In light of Sweden’s decision to drop rape charges against WikiLeaks founder Julian Assange, Berning Media has asked me to review the impact of the man who, at one time or another, has been both a hero or a villain in the eyes of both major American political parties.
In doing so, I’ve made heavy use of the sources listed in the Wikipedia entry about Assange. Note that I’ve checked each individual source for accuracy instead of just relying on the entry itself. Much like WikiLeaks, the function of Wikipedia cannot be forgotten.
Though Assange is most famous for his 2006 role in creating WikiLeaks, he has a life story that goes back much further.
First, the Courier Mail reports that Assange was born in Townsville, Queensland. His birth father, John Shipton, left his mother, Christine Ann Hawkins before Julian was ever born.
A year after his birth, his mother married actor Richard, Brett Assange. They divorced around 1979, which was before Julian was even 10 years old. Following her divorce, Christine got involved with an Australian cultist named Leif Hamilton and had a son with him before breaking up in 1982.
Fast forward to his mid-teens, and Assange had lived in over thirty Australian towns. Needless to say, a settled lifestyle is not the kind he is accustomed to.
Think Assange’s foray into illegal digital activity began in WikiLeaks? Think again.
Before he was even twenty years old, Assange began hacking under the pseudonym “Mendax”. With no Youtube tutorials or other resources to learn from, his foray into hacking resulted in hacks of no less than MILNET, NASA, the U.S Navy, Citibank, Lockheed Martin, the Pentagon, Motorola, Panasonic, Xerox, the Australian National University, La Trobe University, and Stanford Universities SRI International.*
In 2006, Assange and unnamed others founded WikiLeaks, which began to publish news leaks and classified documents from unnamed leakers. By 2015, more than 10 million documents were published under the domain.
Information in WikiLeaks wildly varied both in which organization faced whistleblowing and what the whistleblowing revealed about their activities.
Case in point, the leaking of DNC and Hillary Clinton campaign e-mails during the 2016 campaign heavily contrasts with WikiLeak’s first published document, which revealed documents indicating that Somalian Sheik Hassan Dehir Aweys planned to assassinate government officials.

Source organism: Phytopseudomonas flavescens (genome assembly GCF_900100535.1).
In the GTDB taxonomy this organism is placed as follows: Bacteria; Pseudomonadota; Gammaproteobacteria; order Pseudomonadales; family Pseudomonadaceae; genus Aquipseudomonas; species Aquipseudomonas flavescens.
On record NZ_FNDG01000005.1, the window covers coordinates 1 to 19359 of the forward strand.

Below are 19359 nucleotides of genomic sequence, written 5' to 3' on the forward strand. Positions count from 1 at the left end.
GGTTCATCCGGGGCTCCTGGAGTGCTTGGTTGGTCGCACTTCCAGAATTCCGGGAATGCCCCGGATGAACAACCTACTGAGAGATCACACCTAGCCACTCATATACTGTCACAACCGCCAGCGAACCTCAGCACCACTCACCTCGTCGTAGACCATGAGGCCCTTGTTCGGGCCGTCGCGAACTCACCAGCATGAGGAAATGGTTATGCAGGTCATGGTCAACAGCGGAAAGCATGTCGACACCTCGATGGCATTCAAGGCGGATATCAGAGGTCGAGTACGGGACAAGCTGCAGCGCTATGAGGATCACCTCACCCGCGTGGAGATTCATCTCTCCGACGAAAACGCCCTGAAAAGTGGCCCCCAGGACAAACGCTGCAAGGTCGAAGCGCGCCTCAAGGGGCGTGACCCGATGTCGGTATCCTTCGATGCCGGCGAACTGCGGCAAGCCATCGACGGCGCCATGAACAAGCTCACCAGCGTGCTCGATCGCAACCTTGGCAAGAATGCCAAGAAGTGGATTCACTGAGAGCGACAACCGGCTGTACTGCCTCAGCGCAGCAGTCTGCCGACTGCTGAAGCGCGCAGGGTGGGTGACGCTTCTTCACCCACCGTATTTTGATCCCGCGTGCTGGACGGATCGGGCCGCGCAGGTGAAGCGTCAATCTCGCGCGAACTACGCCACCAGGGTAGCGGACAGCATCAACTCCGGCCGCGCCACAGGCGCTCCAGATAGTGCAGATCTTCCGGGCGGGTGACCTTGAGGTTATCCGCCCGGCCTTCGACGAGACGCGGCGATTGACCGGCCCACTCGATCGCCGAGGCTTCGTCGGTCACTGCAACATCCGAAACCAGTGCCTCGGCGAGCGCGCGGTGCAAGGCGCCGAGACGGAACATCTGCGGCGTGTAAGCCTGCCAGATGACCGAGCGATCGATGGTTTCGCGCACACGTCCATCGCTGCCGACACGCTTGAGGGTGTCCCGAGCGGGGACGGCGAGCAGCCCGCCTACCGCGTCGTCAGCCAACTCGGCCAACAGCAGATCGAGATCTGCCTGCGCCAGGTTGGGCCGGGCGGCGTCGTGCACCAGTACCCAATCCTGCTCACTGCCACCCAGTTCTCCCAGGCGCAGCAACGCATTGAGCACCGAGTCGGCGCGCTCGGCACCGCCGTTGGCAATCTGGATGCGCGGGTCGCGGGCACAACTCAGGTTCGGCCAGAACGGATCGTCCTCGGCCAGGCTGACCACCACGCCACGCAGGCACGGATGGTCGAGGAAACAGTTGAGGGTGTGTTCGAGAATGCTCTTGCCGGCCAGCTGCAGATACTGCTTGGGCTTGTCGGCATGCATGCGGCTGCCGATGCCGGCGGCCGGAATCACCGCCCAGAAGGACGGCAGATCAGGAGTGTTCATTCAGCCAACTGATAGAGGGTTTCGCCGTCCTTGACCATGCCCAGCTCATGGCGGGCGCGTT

Not all leaks, however, were created equal. The leaks that gave Wikileaks its worldwide mix of notoriety and praise came from Army private Chelsea Manning, whose 35-year prison sentence was commuted by former President Barack Obama this year.
Within those leaks, one of which displayed soldiers shooting 18 people from a helicopter in a video glamorously dubbed “Collateral Murder”, Manning revealed many secrets about the war in Iraq that the U.S Government would have preferred to keep under wraps.
In the present day, WikiLeaks is still up and running as the self-described “protective intermediary” between leakers and the press that Assange claims it is. Now, however, there is a narrative that WikiLeak’s reporting of the DNC e-mails was the result of collusion with the Russian Government to undermine Hillary Clinton’s candidacy and hand off the U.S Presidency to the less hawkish Donald J Trump.
If true, this collusion would undermine WikiLeaks’ reputation as a non-partisan leak depository that simply speaks truth to power.
That being said, any collusion between WikiLeaks, Trump, and Russia would not have automatically guaranteed a Trump victory. FiveThirtyEight reports that the relationship between the emails and Clinton’s loss is indeterminate at best, so those looking for an autopsy of Clinton’s defeat should not be content with blaming it on WikiLeaks.
Though Assange is officially no longer being prosecuted for rape, his legal troubles are not over yet. As the New York Times reports, simply leaving the protection of London’s Ecuadorian Embassy could subject him to arrest and possible extradition to the United States to stand trial.
In Britain, he could be arrested for jumping bail. In the U.S, however, it’s possible that the government would prosecute him for providing technical help to Chelsea Manning in order to aid her leaking of government secrets.
Any other charges would prove difficult to apply, as the Supreme Court has protected journalists who published classified materials from being subject to arrest because of the first amendment’s guarantee of freedom of the press.
Right now, at least, Assange seems to be stuck managing WikiLeaks from his small space in the Ecuadorian Embassy. In the future, he may be extradited to Ecuador and live his life in asylum. Only time will tell what awaits the rogue informant